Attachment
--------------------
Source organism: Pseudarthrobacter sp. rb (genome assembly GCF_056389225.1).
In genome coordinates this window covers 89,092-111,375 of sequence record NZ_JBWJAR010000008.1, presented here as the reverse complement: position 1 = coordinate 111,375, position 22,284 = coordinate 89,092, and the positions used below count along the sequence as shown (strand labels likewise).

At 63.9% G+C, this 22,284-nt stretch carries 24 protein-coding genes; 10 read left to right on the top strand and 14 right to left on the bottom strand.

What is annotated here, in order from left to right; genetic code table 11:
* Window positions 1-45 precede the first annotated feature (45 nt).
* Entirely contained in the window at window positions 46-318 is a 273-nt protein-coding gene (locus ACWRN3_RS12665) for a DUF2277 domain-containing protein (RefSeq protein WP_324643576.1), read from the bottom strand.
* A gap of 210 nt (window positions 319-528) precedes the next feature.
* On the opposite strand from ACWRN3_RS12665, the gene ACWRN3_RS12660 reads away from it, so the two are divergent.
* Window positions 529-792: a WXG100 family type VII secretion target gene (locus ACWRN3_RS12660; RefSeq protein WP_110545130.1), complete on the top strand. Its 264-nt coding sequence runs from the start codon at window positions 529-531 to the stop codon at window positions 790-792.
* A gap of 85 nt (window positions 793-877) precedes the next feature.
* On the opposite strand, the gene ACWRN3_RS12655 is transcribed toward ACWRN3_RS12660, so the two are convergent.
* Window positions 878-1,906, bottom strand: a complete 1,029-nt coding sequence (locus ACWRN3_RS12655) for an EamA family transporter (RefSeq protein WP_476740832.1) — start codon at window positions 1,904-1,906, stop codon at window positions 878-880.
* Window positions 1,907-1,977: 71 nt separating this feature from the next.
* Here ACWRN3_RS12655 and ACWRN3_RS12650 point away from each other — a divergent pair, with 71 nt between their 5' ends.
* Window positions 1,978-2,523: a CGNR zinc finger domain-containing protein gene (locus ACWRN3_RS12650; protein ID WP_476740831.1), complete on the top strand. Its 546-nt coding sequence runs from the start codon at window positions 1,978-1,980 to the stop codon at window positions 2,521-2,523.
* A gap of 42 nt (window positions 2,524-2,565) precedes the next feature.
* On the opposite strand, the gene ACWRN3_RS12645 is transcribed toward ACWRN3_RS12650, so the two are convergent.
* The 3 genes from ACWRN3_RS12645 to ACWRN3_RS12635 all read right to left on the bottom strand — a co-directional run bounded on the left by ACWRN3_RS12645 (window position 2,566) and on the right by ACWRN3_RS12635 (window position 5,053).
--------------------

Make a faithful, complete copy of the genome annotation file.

Source organism: Pseudarthrobacter sp. rb (genome assembly GCF_056389225.1).
In genome coordinates this window covers 89,092-111,375 of sequence record NZ_JBWJAR010000008.1, presented here as the reverse complement: position 1 = coordinate 111,375, position 22,284 = coordinate 89,092, and the positions used below count along the sequence as shown (strand labels likewise).

At 63.9% G+C, this 22,284-nt stretch carries 24 protein-coding genes; 10 read left to right on the top strand and 14 right to left on the bottom strand.

What is annotated here, in order from left to right; genetic code table 11:
* Window positions 1-45 precede the first annotated feature (45 nt).
* Entirely contained in the window at window positions 46-318 is a 273-nt protein-coding gene (locus ACWRN3_RS12665) for a DUF2277 domain-containing protein (RefSeq protein WP_324643576.1), read from the bottom strand.
* A gap of 210 nt (window positions 319-528) precedes the next feature.
* On the opposite strand from ACWRN3_RS12665, the gene ACWRN3_RS12660 reads away from it, so the two are divergent.
* Window positions 529-792: a WXG100 family type VII secretion target gene (locus ACWRN3_RS12660; RefSeq protein WP_110545130.1), complete on the top strand. Its 264-nt coding sequence runs from the start codon at window positions 529-531 to the stop codon at window positions 790-792.
* A gap of 85 nt (window positions 793-877) precedes the next feature.
* On the opposite strand, the gene ACWRN3_RS12655 is transcribed toward ACWRN3_RS12660, so the two are convergent.
* Window positions 878-1,906, bottom strand: a complete 1,029-nt coding sequence (locus ACWRN3_RS12655) for an EamA family transporter (RefSeq protein WP_476740832.1) — start codon at window positions 1,904-1,906, stop codon at window positions 878-880.
* Window positions 1,907-1,977: 71 nt separating this feature from the next.
* Here ACWRN3_RS12655 and ACWRN3_RS12650 point away from each other — a divergent pair, with 71 nt between their 5' ends.
* Window positions 1,978-2,523: a CGNR zinc finger domain-containing protein gene (locus ACWRN3_RS12650; protein ID WP_476740831.1), complete on the top strand. Its 546-nt coding sequence runs from the start codon at window positions 1,978-1,980 to the stop codon at window positions 2,521-2,523.
* A gap of 42 nt (window positions 2,524-2,565) precedes the next feature.
* On the opposite strand, the gene ACWRN3_RS12645 is transcribed toward ACWRN3_RS12650, so the two are convergent.
* The 3 genes from ACWRN3_RS12645 to ACWRN3_RS12635 all read right to left on the bottom strand — a co-directional run bounded on the left by ACWRN3_RS12645 (window position 2,566) and on the right by ACWRN3_RS12635 (window position 5,053).